Removal proceedings (also called “hearings”) in the US are conducted by the Executive Office for Immigration Review (“EOIR”), Office of Immigration Court (“IC”). An immigration judge is an employee of EOIR and, generally, is a lawyer who has experience in immigration law prior to becoming a judge. Immigration Courts preside over cases within their geographical jurisdiction, i.e., the Baltimore IC handles all cases for persons who live within the State of Maryland; the Newark IC handles all cases for persons who live within the State of New Jersey, etc. If a person decides to move to a location outside of the geographical jurisdiction of the IC handling their case, the case is sent to the IC which does have jurisdiction. This is called a “change of venue” and can be done by a motion to the IC asking for the change from either the person in removal proceedings or by the Office of Chief Counsel.


Removal proceedings are started by the issuance of a Notice to Appear (“NTA”) by either Immigration and Customs Enforcement (“ICE”) or Citizenship and Immigration Services (“CIS”). The NTA is the document which states the basis for the illegal status of the person being charged, as well as the section of the Immigration and Nationality Act (“INA”) that the person has violated. These are not criminal violations; all removal proceedings are considered to be civil in nature and there are no sentences to serve time in jail or prison.

There are three results of removal proceedings:

1) the person is ordered to be removed from the US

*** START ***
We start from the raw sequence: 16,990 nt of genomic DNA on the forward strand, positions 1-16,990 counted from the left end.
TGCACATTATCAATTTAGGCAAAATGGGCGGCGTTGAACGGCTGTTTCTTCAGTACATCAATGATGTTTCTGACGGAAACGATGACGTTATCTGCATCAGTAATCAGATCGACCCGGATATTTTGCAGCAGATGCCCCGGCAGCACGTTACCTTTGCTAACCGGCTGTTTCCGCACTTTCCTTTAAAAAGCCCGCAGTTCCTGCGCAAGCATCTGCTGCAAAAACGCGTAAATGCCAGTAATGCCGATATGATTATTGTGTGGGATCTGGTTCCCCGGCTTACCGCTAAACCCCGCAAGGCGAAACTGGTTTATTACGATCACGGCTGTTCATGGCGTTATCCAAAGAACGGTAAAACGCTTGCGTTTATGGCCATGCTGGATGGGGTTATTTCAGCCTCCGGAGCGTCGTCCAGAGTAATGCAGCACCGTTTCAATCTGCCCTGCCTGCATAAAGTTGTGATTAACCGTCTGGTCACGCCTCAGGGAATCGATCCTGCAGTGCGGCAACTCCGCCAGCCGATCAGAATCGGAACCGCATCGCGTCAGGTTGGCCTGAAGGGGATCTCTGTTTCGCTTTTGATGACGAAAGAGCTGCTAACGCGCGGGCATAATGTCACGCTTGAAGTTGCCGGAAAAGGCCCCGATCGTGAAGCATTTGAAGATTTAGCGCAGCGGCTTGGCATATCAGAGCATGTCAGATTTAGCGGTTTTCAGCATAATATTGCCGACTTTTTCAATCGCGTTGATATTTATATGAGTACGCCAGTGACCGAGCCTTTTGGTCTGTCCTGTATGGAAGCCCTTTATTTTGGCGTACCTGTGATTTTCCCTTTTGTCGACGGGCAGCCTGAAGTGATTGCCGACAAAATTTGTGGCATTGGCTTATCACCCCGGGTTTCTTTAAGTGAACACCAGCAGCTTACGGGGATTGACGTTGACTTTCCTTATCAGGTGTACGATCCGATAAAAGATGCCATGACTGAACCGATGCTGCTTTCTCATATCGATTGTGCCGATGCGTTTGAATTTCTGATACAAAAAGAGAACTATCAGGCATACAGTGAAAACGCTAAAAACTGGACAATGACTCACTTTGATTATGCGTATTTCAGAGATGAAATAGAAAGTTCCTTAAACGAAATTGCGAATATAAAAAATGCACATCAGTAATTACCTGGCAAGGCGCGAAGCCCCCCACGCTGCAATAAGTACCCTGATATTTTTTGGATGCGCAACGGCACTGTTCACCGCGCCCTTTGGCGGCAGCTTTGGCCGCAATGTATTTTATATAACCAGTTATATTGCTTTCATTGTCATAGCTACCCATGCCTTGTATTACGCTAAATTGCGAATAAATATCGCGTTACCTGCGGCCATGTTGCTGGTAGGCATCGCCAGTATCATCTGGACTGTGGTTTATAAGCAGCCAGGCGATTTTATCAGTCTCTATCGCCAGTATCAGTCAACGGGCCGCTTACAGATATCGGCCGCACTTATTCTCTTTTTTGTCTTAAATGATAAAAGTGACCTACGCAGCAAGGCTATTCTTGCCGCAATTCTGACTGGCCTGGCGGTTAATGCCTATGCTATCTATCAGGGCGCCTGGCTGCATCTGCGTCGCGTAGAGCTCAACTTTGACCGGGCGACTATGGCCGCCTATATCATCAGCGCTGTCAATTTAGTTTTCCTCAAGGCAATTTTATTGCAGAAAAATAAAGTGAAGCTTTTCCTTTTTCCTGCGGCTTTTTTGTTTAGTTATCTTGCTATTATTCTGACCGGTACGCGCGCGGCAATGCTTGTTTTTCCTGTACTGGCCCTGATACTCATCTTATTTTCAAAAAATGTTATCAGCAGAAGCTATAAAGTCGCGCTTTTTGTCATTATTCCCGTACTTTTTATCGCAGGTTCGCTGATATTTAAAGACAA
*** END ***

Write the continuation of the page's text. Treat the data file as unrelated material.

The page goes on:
2) the person is granted voluntary departure to leave at their own expense within a set time frame from the US, and

3) an application for relief from removal filed by the person is granted and the person is considered to be lawfully residing in the US.

The initial hearings in a removal proceeding are called a master calendar and it is held with many other cases on the same day. In the Baltimore IC, a judge will handle as many as 70 cases on a master calendar within four hours. Persons who have an attorney go first because those cases go faster and the judge does not have to explain the law to the person in proceedings. A person who does not have an attorney at their first master calendar hearing usually asks for a continuance to retain an attorney. While there is a right to have an attorney represent a person in removal proceedings, the person must pay for that attorney themselves and there is no right to an attorney paid for by the government. The statistics show that a person with an attorney usually has a better result than someone who tries to handle his or her own case by themselves. Because of the huge overload of cases before the ICs, the time between hearings can be very long.

If the person in removal proceedings is eligible to apply for relief from removal, they must file the application, with supporting documents, with the IC. A copy of the application package is given to the Office of Chief Counsel, which is the office that represents the Government’s interests before the IC. The judge will set an individual hearing, which can be as long as four years from the date of the master calendar when the application is filed with the IC. At the individual hearing, the judge will listen to testimony from the person in proceedings, any witnesses from either side, and any legal arguments from the attorneys. An interpreter is provided by EOIR, if needed. Generally, an individual hearing is given a slot of two to four hours. Unless there are a lot of documents to be reviewed, a decision is handed down that day. If the judge does not feel ready to give an oral decision that day, he or she will schedule a master calendar hearing to hand out a written decision. The judge’s decision will be either a grant of the application for relief or, if the judge finds the person is not eligible as a matter of law or as a matter of discretion, the decision is an order of removal or for voluntary departure from the US. In either situation, both the Government and the person in removal proceedings have the right to file an appeal within 30 days of the date of the decision.